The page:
Soldier Boy Who Played At Cops And Robbers Now In Big Trouble
Also published earlier today: Taabu on Prof Alston and the bankrupt Kenyan psyche
The man has a rather dry, sardonic sense of humour that was very clearly displayed in a memorable press conference the day before Mwai Kibaki stole the elections in full view of TV cameras and the world in late 2007 (many are the times when he cracks a joke and laughs first a mischievous chuckle that would be more appropriate to a comedian rather than a law enforcement officer. And more oftren than not nobody else in the room finds what he is saying funny).
Police commissioner Maj general Huseein Ali: Under his watch terrible, terrible things happened.
In retrospect that day Ali was cracking jokes at the media conferemnce, we were being prepared for the horrific events of the next day and police commissioner Maj general Hussein Ali was at the heart of the game plan. In fact over a year later it is now coming to light that those plans may have included the “extermination” of any pockets of resistance to the electoral theft according to the report by UN Special Rapporteur Philip Alston.
Prof Alston has issued a bombshell of a report that just confirms a lot of what we told skeptical Kenyans in this blog about a year ago Read the full story. In fact I stand by the figures that I gave here then. That over 5,000 Kenyans have been killed by the police in the reign of terror overseen by police commissioner Ali.
For all intents and purposes it is now looking like Maj general Hussein Ali will be one of the first people to stand trial for his role in the failed presidential elections of 2007. Prof Alston has already asked the ICC (Hague) to take over the investigations into police brutality in Kenya and extra-judicial killings.
But even as we pass judgement of a man who has to go down in history as the most brutal police commissioner ever, it is important for Kenyans to understand the whole story behind this sad saga.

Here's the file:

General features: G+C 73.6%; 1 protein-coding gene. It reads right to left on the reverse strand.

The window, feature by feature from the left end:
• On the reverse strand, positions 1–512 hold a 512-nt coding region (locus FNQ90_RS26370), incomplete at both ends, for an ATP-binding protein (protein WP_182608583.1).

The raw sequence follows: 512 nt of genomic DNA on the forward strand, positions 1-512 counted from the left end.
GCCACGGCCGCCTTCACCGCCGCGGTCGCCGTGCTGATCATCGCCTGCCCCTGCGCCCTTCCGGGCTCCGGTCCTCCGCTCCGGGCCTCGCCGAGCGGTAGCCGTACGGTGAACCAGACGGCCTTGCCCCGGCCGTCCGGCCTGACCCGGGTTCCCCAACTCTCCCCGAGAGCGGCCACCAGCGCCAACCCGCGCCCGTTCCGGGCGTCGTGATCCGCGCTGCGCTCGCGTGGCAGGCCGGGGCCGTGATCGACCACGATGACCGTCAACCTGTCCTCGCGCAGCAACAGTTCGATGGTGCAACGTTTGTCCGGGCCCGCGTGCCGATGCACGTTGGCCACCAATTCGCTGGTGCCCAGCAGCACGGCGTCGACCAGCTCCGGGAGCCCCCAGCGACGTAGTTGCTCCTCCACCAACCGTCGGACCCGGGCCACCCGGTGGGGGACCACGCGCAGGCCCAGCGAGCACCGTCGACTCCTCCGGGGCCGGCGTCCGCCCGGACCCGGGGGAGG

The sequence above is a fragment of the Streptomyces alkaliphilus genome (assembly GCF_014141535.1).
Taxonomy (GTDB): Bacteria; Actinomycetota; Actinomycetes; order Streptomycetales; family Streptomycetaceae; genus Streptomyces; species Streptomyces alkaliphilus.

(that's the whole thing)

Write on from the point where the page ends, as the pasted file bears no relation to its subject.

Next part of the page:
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The whole story, according to me, started long before the 2002 general elections. We were in a meeting at Ufungamano House. Present was at the meeting was Mwai Kibaki and a host of other NAK top brass. Kibaki repeated at that meeting what he had already said countless times before. That the problem of increased crime was one that was going to be tackled easily by budgeting for and employing more policemen.
Well we all know what happened. Kibaki did employ more policemen in 2003 but that did not solve the problem and his administration struggled with the problem of insecurity for a time. That was until they proudly announced the appointment of a soldier to the police commissioner’s post. Enter Maj general Hussein Ali (then a brigadier).
Ali’s strategy was simple, and I must admit, effective. The idea was to create killer squads and to hunt down suspected hardened criminals and simply mow them down in a hail of bullets. The only problem with this strategy is that along with the hardened criminals and scum of the earth were very innocent Kenyans whose only crime was that they were at the wrong place at tragically the wrong time.
When the Mungiki problem came (created and financed by politicians) Ali used the same tactics in a very vicious and bloody operation that left Kenyans numb with shock.
But Ali was not as smart as he always tried to portray himself in front of newsmen. It did not cross his mind that investigators from outside would ever start snooping into what the police were doing. He also did not realize the fact that it is impossible to wipe out all evidence when you are involved in mass murder.
The result is that even though the government seems to be defending Ali at the moment (or at least factions of it, because Prime Minister Raila Odinga, obviously thinks different from what he is saying) it is clearly only a matter of time before the soldier boy not only leaves office but also stands trial for his heinous acts.
Other effective ways of fighting crime other than mass murder need to be found. But the problem is that the old dinosaurs we have in office today cannot be expected to come up with new ideas or even to think out of the box.
Food for thought: NTV last night aired old footage of President Kibaki saying that criminals who killed others will also be killed and that “there is no other way.” This was early in his first (and only genuine) presidential term.
Related stories from the past:
Bad smells and why Ali should resign
What Ali did at the KICC at the height of election theft
An excuse for Ali's actions?